When Turkish human rights lawyer Tahir Elci was gunned down during a news conference in the embattled Kurdish-majority city of Diyarbakir, at least four cameras were rolling and dozens of witnesses were looking on in horror.
But more than three years later, nobody has been arrested. Police officers, chasing two men who had just killed a pair of cops around the corner, were seen firing in Elci’s direction. But authorities have apparently never investigated whether one of them may have, on purpose or by mistake, killed Elci, who was struck by a bullet to the head.
The tragedy accelerated a breakdown in a two-year cease-fire between Turkey and the Kurdistan Workers Party, or PKK, a separatist group that has waged an insurgency since the 1980s. At least 4,258 people have been killed in the conflict since July 2015, including 464 civilians and 1,140 security personnel, according to the International Crisis Group.
With the stall in efforts to determine who killed the prominent attorney, a high-tech independent investigation was launched by the Diyarbakir Bar Assn., which Elci used to head — and it has identified three police officers who could have fired the lethal round.
“After this study, which is entirely based on scientific evidence, three police officers are strong suspects,” says Cemal Aydin, who now serves as chair of the bar association.
Prosecutors had been given a copy of the study released this month, Aydin said, and “we expect statements to be taken from these police officers as soon as possible, and arrest warrants to be issued for them…. We will not wait forever. We will watch what investigators will do, whether they do not take the report seriously, or they send it to experts” to be studied.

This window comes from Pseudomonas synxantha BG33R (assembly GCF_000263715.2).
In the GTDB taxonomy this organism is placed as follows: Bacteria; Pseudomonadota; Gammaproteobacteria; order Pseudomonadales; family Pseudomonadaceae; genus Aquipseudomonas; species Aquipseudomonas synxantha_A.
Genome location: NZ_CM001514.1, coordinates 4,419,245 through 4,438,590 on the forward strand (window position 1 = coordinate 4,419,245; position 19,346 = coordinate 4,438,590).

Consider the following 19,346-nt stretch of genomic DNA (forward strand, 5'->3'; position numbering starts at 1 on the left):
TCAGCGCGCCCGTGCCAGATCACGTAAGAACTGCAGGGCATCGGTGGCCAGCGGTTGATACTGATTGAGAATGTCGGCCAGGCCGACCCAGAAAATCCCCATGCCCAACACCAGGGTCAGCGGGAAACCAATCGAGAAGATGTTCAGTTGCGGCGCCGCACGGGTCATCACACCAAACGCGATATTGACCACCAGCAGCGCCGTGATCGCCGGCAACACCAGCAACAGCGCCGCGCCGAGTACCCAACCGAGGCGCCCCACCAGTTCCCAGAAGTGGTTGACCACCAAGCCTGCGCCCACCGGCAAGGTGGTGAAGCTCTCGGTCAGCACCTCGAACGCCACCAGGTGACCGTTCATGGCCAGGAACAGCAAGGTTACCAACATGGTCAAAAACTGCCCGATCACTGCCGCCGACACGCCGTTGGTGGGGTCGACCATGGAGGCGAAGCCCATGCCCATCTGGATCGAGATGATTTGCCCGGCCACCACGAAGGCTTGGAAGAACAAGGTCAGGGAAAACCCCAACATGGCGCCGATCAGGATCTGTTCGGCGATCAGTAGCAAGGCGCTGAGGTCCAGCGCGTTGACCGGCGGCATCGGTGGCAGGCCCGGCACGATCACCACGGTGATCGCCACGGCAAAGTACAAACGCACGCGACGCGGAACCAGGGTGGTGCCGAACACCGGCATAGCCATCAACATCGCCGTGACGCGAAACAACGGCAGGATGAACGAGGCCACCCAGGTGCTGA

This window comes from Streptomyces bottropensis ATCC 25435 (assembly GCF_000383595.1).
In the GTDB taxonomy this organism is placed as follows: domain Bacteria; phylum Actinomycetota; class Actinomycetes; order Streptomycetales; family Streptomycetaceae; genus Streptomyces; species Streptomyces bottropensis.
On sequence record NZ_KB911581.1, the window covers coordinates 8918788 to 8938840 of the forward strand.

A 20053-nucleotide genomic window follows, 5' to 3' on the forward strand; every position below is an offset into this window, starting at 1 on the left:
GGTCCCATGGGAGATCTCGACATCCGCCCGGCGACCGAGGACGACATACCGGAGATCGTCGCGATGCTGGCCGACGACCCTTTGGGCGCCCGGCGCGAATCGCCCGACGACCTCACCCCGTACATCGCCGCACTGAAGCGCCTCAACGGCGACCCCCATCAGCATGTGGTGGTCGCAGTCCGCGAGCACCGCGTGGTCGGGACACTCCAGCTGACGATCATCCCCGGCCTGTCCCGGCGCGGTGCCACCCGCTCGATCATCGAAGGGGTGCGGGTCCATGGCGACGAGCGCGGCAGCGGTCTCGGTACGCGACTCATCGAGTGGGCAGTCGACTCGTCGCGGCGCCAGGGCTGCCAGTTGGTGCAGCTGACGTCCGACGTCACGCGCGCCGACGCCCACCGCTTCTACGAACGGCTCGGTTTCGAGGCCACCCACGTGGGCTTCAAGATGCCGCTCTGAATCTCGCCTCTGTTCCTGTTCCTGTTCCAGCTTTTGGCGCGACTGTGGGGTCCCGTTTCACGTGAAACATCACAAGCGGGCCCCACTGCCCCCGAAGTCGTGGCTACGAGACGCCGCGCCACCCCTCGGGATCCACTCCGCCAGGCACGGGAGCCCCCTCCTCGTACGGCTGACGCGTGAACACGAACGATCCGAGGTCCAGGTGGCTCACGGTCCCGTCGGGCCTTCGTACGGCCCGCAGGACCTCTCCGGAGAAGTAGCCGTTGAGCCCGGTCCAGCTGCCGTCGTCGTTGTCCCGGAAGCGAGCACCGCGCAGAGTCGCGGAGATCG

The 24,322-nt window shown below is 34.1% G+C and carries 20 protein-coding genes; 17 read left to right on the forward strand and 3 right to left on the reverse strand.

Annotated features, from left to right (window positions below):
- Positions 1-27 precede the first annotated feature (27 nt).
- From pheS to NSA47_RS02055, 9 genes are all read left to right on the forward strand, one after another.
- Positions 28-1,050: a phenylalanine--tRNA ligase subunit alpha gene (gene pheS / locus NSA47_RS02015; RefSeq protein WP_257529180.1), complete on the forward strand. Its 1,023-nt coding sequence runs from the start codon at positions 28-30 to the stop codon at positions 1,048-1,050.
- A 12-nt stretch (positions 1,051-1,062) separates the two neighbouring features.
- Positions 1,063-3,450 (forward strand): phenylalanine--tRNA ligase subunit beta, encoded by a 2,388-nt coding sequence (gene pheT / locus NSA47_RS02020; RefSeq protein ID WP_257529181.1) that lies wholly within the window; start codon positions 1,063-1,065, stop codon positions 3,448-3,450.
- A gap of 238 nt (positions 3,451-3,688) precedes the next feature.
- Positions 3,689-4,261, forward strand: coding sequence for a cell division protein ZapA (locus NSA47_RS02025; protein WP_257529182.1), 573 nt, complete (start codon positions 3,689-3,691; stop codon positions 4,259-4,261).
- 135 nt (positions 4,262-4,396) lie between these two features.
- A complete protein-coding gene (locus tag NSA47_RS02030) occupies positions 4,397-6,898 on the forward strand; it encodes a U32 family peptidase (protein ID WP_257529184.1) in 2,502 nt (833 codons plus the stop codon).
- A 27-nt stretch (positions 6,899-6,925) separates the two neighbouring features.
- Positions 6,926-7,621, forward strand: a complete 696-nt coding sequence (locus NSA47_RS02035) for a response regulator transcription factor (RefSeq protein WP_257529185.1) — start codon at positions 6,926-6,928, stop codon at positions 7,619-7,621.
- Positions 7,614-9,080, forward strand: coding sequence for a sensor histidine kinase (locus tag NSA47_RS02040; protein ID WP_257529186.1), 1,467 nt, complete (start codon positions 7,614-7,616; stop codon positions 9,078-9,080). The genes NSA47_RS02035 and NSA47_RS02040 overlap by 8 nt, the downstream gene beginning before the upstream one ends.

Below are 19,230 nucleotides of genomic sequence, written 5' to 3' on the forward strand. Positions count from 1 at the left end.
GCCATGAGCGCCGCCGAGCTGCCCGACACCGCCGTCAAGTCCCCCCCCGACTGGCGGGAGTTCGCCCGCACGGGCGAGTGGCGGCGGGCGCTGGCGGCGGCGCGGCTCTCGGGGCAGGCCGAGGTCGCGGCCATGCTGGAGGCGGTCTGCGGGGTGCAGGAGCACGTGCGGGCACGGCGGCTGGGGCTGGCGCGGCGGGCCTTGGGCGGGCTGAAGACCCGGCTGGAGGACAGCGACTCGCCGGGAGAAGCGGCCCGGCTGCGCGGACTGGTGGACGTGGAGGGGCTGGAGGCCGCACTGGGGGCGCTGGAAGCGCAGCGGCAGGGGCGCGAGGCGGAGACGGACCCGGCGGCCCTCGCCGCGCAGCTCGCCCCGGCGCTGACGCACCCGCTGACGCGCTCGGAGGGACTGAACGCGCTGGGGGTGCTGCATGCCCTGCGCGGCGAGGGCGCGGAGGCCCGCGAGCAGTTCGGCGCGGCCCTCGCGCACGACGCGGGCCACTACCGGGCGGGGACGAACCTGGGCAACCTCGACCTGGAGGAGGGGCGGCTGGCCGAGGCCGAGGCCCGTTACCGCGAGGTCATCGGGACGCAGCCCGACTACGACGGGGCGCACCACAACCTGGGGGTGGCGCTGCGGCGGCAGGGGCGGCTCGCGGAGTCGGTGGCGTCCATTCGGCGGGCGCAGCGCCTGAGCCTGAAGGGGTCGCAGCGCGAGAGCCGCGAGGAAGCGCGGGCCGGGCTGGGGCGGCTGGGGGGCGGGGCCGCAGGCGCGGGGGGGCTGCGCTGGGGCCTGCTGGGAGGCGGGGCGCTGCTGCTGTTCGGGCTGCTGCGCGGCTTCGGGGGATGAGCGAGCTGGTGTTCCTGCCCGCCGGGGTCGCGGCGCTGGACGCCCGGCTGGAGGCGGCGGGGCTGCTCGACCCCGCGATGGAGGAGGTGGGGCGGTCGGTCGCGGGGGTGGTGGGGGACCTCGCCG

The study, commissioned by the bar association in 2016, was undertaken by Forensic Architecture, a London-based research agency that investigates crimes with global relevance.
“We have spent years looking at every frame captured by every camera,” said Eyal Weizman, director of Forensic Architecture.
“We almost know by heart the 40-odd shots fired on Yenikapi Street that morning, who fired them and in which direction,” he added, referring to the street where Elci was killed.
In the months leading up to Nov. 28, 2015, Elci had joined other human rights activists in Turkey in documenting the human toll of the conflict between Ankara and the PKK. Elci appeared on a Turkish news channel and said the PKK should not be called a terrorist group, because it enjoyed significant public support.The remark sparked an official investigation, and colleagues say he began receiving death threats.
The morning he was killed, Elci, 49, had called a news conference in Diyarbakir’s historic Sur district to highlight damage to historic buildings. PKK-affiliated fighters had set up checkpoints, dug trenches and declared autonomy in Sur, a UNESCO World Heritage site known for winding cobblestone alleys, traditional Kurdish homes, and churches, mosques and fortifications dating back thousands of years.